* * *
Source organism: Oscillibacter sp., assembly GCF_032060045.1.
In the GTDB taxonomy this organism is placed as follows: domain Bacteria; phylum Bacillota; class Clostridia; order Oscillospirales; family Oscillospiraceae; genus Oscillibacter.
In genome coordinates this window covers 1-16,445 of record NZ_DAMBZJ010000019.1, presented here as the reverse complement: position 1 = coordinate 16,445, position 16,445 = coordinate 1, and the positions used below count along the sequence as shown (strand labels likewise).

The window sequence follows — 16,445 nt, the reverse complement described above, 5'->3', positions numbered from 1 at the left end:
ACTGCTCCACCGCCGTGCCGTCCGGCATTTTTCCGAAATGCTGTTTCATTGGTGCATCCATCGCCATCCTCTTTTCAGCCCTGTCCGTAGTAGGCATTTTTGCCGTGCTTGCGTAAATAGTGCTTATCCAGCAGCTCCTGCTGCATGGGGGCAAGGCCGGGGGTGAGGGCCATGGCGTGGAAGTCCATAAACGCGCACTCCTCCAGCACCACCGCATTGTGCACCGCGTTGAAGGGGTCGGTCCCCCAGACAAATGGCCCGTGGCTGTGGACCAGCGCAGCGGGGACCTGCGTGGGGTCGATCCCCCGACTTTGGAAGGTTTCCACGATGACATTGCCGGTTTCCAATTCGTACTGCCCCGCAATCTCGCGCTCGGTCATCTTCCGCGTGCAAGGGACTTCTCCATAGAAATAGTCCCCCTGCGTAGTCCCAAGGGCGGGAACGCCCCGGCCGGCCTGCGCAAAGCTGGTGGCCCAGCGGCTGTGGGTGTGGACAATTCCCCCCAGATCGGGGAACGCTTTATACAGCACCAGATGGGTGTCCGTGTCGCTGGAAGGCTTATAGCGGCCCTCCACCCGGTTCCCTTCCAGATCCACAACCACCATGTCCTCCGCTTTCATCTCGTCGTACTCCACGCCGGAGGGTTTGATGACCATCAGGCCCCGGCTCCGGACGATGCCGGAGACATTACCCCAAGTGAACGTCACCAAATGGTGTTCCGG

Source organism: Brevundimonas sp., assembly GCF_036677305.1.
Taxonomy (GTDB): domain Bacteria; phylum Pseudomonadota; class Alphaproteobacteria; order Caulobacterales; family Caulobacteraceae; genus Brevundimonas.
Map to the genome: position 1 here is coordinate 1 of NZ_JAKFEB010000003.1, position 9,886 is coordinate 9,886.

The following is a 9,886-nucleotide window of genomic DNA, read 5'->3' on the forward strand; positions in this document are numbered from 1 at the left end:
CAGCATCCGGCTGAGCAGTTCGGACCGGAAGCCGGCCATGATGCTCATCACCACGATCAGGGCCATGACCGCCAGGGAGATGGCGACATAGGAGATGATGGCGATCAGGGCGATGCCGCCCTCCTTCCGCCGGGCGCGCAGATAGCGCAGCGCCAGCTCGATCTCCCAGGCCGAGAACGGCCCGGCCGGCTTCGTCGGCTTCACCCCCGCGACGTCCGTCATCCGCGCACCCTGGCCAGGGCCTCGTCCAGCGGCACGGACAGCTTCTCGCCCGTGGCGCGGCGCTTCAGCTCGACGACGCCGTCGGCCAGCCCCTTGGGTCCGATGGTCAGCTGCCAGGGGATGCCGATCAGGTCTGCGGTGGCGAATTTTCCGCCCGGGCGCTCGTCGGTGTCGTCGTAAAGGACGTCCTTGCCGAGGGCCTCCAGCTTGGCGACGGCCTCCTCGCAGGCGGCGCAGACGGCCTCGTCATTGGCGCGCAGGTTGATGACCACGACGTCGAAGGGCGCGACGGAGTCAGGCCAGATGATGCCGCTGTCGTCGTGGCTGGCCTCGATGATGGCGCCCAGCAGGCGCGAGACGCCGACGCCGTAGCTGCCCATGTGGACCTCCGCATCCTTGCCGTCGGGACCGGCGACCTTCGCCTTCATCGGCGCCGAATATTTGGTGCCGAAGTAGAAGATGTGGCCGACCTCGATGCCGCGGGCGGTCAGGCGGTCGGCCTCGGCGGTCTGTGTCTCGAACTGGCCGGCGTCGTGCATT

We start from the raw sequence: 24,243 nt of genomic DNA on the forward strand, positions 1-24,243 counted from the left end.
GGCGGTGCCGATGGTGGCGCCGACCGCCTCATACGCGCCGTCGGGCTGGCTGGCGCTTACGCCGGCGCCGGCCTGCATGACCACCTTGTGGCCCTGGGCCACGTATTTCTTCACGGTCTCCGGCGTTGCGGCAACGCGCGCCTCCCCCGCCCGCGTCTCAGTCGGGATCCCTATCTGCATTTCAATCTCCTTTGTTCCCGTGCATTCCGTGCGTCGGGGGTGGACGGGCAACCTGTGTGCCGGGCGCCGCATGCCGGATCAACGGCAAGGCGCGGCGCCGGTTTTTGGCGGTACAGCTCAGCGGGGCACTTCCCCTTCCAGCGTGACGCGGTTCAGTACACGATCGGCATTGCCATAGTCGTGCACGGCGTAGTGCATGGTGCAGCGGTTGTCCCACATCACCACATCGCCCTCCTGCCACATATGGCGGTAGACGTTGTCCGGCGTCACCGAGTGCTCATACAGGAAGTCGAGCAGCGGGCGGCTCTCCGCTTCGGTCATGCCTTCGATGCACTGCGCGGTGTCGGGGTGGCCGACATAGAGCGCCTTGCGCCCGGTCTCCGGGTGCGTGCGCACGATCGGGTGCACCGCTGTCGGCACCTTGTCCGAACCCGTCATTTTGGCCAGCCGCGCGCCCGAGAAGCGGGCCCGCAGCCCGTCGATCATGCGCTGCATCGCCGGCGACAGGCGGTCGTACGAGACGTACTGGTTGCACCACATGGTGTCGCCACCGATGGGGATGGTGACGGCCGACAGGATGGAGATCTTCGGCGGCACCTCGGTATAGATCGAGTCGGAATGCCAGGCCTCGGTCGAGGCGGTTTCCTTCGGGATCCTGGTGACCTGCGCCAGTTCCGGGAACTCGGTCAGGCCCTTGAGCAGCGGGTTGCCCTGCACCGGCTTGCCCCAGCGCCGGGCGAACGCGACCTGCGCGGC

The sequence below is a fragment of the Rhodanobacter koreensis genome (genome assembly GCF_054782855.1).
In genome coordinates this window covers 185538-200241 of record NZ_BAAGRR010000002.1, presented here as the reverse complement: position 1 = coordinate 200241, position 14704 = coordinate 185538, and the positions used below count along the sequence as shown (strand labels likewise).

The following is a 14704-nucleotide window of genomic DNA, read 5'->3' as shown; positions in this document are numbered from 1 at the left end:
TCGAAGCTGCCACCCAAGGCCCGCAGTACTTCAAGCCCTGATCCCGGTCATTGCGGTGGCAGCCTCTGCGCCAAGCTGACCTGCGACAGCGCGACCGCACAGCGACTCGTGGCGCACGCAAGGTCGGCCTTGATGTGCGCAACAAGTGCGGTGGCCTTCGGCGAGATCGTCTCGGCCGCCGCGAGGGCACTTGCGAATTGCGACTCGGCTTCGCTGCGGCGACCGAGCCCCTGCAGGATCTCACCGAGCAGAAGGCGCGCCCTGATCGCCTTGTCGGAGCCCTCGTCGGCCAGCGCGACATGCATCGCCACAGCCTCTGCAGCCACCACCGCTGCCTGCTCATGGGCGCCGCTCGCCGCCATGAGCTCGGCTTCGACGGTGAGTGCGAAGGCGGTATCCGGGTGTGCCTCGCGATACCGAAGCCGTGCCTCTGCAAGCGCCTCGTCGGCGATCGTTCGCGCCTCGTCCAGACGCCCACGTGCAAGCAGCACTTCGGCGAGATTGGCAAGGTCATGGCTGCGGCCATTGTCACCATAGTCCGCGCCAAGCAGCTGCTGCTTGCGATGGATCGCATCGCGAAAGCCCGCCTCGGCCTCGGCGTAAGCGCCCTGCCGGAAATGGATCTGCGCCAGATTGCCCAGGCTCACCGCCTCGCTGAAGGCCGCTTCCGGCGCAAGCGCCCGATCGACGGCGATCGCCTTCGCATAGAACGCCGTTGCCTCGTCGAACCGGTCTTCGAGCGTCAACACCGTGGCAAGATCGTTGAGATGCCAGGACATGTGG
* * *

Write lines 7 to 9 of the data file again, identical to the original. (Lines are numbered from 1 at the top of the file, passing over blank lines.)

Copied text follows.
Taxonomy (GTDB): domain Bacteria; phylum Pseudomonadota; class Alphaproteobacteria; order Caulobacterales; family Caulobacteraceae; genus Brevundimonas.
Map to the genome: position 1 here is coordinate 1 of NZ_JAKFEB010000003.1, position 9,886 is coordinate 9,886.

The following is a 9,886-nucleotide window of genomic DNA, read 5'->3' on the forward strand; positions in this document are numbered from 1 at the left end: